PIMCO Compares Greece To Titanic, Says Bonds Not Attractive Even Over 7%

Tyler Durden's picture

In an interview with Bloomberg's Tom Keene, Richard Clarida of PIMCO has pretty much sealed the fate of Greece: "I don’t think that [7%] would be an attractive enough yield. Greece is sort of like the Titanic. Eighteen things went wrong, and when they go wrong at once it’s problematic." Of course, with this kind of rhetoric the 10 Year will be trading at 8% tomorrow, followed up by Clarida saying not even 9% would be attractive, and so forth. When you have the world's largest bond fund say it is not touching Greece with a ten foot pole essentially no matter what the yield, you get an idea of why Greek 1 Year CDS is trading 600/700. In the meantime, stocks continue to be blissfully unaware of what the surge in the dollar will mean to Obama's export-led US manufacturing utopia. Oh well, at least we can continue to export "advanced" Wall Street services to Greece (and most other European peripheral countries) post default, courtesy of every domestic restructuring firm which is currently brushing up the "sovereign reorganization" tombstone pages in its pitchbooks.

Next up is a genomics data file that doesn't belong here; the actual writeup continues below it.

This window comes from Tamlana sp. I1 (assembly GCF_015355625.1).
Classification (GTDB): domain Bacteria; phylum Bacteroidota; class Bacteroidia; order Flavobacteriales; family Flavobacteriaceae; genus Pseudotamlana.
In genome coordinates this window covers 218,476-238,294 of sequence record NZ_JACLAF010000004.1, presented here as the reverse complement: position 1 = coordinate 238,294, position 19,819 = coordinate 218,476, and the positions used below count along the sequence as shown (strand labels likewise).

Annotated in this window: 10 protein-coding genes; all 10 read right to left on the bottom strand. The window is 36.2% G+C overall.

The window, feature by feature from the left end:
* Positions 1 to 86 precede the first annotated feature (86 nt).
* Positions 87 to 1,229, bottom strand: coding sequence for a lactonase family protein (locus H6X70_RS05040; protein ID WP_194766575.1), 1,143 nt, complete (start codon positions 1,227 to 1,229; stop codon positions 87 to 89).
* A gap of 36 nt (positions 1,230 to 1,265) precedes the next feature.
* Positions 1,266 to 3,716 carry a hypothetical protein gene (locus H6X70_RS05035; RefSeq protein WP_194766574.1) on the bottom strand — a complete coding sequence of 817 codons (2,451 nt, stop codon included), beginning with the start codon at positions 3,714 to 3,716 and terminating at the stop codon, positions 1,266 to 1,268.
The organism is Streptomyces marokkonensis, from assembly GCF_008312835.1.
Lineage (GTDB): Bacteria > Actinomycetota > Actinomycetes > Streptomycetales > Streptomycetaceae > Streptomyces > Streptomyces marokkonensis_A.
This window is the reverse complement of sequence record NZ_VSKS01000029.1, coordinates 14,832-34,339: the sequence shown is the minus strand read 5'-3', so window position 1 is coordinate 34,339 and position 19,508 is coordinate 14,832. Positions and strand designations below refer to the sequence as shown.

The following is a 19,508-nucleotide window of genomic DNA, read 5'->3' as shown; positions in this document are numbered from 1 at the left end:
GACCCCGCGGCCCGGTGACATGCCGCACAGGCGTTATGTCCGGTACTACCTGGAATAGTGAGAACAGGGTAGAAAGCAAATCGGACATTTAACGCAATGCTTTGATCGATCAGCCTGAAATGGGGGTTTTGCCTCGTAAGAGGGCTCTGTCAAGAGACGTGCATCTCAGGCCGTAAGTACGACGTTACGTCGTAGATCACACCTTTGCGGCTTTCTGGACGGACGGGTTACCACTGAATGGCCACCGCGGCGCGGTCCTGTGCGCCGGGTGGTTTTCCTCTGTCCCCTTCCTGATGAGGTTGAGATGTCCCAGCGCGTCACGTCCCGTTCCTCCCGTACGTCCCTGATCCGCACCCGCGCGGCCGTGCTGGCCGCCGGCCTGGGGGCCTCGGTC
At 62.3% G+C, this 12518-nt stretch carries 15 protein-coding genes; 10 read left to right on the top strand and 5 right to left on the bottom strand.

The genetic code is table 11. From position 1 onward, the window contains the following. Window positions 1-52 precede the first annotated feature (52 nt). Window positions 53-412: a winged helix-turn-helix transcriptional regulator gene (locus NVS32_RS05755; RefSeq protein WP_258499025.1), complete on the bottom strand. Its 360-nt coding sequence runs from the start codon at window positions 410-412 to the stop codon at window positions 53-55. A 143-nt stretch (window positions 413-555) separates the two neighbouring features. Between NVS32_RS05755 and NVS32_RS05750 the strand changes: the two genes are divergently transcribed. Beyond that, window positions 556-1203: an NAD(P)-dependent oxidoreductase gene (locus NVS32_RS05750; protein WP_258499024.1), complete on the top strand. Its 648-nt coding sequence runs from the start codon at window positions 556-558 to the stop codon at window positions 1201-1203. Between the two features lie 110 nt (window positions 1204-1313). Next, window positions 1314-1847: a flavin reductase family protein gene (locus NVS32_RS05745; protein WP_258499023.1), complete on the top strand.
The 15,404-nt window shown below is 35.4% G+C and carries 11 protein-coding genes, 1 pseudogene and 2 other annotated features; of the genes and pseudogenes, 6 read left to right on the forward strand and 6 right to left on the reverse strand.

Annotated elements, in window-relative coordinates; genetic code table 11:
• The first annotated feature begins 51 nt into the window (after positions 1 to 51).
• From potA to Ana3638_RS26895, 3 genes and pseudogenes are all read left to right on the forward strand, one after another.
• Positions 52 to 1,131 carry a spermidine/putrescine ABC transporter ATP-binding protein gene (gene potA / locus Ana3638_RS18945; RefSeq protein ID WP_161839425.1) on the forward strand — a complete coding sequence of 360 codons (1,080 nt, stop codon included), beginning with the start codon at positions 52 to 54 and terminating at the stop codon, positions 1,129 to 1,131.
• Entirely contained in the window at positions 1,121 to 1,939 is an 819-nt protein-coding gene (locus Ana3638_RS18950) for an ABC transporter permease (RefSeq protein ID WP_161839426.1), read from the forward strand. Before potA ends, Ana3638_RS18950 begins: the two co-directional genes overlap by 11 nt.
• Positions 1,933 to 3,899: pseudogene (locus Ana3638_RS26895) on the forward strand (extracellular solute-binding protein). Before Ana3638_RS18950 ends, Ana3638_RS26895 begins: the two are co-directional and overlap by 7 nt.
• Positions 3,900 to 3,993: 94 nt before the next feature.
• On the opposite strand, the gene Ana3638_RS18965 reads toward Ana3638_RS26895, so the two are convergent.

From Bloomberg:

The nation needs to borrow a total of 32 billion euros this
year, Petros Christodoulou, director general of the Public Debt
Management Agency, said in a Bloomberg Television interview on
March 31. He declined to say how big the dollar issue might be.

“We’re talking now about what the market sees as a
solvency issue,” Clarida said.

Greece is struggling to cut its budget deficit, the largest
in Europe, from 12.7 percent of gross domestic product,
prompting investors to dump Greek assets.

Finance Minister George Papaconstantinou told ANT1
television that Greece doesn’t need additional austerity
measures after the European Union and the International Monetary
Fund agreed to terms for an emergency support package.

‘Not a Lot’

“The size of the packages being discussed now, though big
by IMF standards, may not be enough for Greek refinancing
needs,” Clarida said. “Compared to the amount of debt Greece
has to roll over, it’s not a lot of money.”